Shortlisted for the 2019 Raymond Souster Award!
Finalist for the City of Calgary W.O. Mitchell Book Prize!
Tar Swan is a multi-voiced reckoning that surveys the mythos of the Alberta oil sands with an approach that is both lyrical and experimental. The poems feature four voices: an oil sands developer, his plant mechanic, an archaeologist excavating the remains of the operation in the present day, and a mythical swan. David Martin's debut collection is comprised of expansive and richly written poems, built on a lore-laden language, which explore the human and environmental cost of drawing too much from the land. As the three humans come into contact with the otherworldly swan, the voices bubble and churn together, and what is distilled is a psychological breakdown paralleling the toll taken on the earth.
About the author
David Martin was born and raised in Calgary, where he lives with his wife and children. His poetry has been awarded the CBC Poetry Prize, shortlisted for the Vallum Award for Poetry and PRISM international's poetry contest, and published in many journals and magazines across Canada. He is an instructor at The Reading Foundation, one of the organizers for Calgary's Single Onion poetry reading series, and the frontman for an indie-pop group, The Fragments. His debut book, Tar Swan, is a part of the Crow Said Poetry series.
- Nominated, City of Calgary W.O. Mitchell Book Prize
- Short-listed, Raymond Souster Award
- Nominated, Best Book Design at the Alberta Book Publishing Awards
Excerpt: Tar Swan (by (author) David Martin)
ROBERT C. FITZSIMMONS:
First man to unveil a commercial oil sands
separation plant. He poses, hands clasped,
on a boulder by the Athabaska river.
accused by Fitzsimmons
of sabotage --
he kneels by the boiler.
BRIAN K. WOLSKY:
Archaeologist excavating prehistoric stone remains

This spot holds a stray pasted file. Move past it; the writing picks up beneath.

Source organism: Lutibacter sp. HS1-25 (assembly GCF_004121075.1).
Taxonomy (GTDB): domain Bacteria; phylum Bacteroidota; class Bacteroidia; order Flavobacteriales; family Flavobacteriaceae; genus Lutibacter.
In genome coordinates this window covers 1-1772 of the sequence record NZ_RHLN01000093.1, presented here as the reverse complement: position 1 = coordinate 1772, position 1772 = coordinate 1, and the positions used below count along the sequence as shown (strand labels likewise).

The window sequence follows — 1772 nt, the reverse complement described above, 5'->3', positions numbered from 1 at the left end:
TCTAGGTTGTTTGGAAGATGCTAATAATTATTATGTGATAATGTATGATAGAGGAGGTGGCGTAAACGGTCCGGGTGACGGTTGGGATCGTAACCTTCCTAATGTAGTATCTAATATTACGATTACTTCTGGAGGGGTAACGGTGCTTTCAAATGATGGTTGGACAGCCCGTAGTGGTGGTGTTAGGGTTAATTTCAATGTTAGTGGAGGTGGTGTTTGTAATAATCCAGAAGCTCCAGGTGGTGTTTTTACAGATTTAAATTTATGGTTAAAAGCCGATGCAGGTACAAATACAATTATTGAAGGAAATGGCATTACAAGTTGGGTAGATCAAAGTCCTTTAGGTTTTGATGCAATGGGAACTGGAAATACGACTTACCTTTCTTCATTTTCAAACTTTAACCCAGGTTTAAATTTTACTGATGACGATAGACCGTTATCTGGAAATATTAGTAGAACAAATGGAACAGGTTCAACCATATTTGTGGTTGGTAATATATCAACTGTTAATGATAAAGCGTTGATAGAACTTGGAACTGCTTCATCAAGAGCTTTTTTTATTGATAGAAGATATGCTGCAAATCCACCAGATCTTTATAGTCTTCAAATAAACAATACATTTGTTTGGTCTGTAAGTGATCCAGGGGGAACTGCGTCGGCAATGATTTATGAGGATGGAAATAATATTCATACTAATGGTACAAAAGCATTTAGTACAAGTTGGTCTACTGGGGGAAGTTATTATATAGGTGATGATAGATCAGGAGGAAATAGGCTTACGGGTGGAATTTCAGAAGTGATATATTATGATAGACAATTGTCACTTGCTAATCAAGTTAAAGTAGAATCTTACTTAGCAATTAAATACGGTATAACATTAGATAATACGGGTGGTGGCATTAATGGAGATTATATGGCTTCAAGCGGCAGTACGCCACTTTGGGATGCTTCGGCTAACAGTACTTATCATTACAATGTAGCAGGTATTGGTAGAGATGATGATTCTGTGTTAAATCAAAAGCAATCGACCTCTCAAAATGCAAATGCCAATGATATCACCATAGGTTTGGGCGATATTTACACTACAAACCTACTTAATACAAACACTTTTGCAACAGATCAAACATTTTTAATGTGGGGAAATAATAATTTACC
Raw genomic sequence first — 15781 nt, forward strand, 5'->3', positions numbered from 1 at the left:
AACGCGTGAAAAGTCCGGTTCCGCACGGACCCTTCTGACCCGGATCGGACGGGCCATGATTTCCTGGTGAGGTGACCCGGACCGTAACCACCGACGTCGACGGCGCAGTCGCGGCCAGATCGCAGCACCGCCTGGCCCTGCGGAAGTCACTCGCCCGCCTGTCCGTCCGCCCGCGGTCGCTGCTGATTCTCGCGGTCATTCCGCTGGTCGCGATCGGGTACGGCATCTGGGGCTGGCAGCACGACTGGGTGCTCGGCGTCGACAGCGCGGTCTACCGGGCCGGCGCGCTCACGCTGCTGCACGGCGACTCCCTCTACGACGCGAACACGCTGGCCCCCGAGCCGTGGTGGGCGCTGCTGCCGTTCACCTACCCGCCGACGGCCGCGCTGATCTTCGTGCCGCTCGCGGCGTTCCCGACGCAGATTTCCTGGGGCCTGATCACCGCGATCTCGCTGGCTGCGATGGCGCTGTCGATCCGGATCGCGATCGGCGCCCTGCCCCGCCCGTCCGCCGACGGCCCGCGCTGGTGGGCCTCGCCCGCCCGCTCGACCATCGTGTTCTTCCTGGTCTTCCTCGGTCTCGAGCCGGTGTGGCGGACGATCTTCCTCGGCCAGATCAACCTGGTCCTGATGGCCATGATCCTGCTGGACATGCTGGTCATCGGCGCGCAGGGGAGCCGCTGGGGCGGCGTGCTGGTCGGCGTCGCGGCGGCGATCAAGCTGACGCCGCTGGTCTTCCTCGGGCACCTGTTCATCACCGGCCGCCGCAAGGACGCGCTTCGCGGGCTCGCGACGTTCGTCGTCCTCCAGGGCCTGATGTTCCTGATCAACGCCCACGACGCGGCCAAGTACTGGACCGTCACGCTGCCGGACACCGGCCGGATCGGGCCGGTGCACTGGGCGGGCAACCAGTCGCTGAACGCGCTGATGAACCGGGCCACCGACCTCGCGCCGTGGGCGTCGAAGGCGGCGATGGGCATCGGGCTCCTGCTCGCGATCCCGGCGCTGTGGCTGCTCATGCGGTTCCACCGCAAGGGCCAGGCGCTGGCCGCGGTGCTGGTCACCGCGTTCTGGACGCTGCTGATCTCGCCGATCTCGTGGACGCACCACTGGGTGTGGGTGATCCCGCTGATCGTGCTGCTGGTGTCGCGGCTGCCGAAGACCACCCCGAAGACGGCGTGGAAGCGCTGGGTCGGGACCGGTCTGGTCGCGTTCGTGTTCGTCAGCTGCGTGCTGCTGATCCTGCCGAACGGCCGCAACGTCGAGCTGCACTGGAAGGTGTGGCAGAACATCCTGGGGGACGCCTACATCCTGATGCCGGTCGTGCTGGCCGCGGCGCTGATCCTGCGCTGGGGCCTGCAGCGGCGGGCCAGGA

and the Fitzsimmons camp. He peeks from a pit.
Ignored by the others,
I was born a single cygnet, ditched
by Cob and Pen, left fending
in quickening lichen like mud-coaxed
bastard oxen, as shredded elephants
choired from their soup. Do not blotch
brittle leaves with tears, for my sobs,
skip-dripping from sockets, slithered
thence to the ground and pooled deep
pockets of felicity. Doodle-buggers
and orange-worms mine a blistered delight.
My feathers and feces drive your cars:
inquire of coke-drowned patch clowns
who pray for forgiveness, quitting town.
Edmonton's money is a locked fist, Manning's door knows the heat of my breath, and his secretary is a smiling hell dog. Each morning I challenge him, and Frank nods that, yes, the men are sole-held, that this gaggle of meat cannot assume a single thought. But how long can I swear by him -- I don't need to name skull diggers again. How long can this live, without a cusp of tomorrow's sunlight? I have collected your telegrams, but you know as well as I this is no loam for a woman. The boreal's a brute, not a carpet to set your baby toe upon, Wilhelmina. -- RCF
I start'd a scow mule
forty long to McMurray
for which? whiskey pant
squeezed his spiel
to blot my name
for Fitz says he'll pay on the reg'lar
fine line by me
Gentlemen, how many Snakes did you cook today? How much Caragana stubbles your hair? How weary of sky's Dominion? How many Cotter Bolts swindle your shoes? How many birch leaves Coil at your neck? How can you let this sharpen? Witness, Robert C. Fitzsimmons, alone, steering you today. I offer an opportunity to Tickle, with your own eyes, the Tail of Charybdis. I offer the Belly beneath Bitumount's bloody baby toe. I give you (between us, men) three angels: a senator, a nameless investor, and a Karl Clark, all failing to out-swim my sequinned Undertow.
in his tar pool --
I swear to Judas
ducks were haw-hawing us
from their frittering perch
spent three days paring planks
for Fitz's boiler
beets drum the plates
and bleed into meats
"In Tar Swan, David Martin has composed a quartet of exuberant and unpredictable voices on an urgent contemporary theme for the age of climate change. The eponymous swan is a 'single cygnet' who sings and leaves traces that now 'drive your cars' as well as the myths that make the Alberta Tar Sands possible. Martin explores those myths in gritty, sensual, and historically vivid language. This ambitious debut immerses us in the tar of archaeology and the bite of our own environmental dilemma, all with 'a master's sprezzatura form.'"
~ Jurors of the 2019 Raymond Souster Award
"Martin's complex collection criticizes the hubristic development of the tar sands and unearths fixed forms to reckon with environmental change."
~ Kait Pinder, Canadian Literature
"Martin's troubling of the history of the tar sands in this impressive first poetry collection invites more historical and creative work in this vein."
~ Melanie Dennis Unrau, The Goose
"This is a remarkable collection..."
~ Anne Burke, The Prairie Journal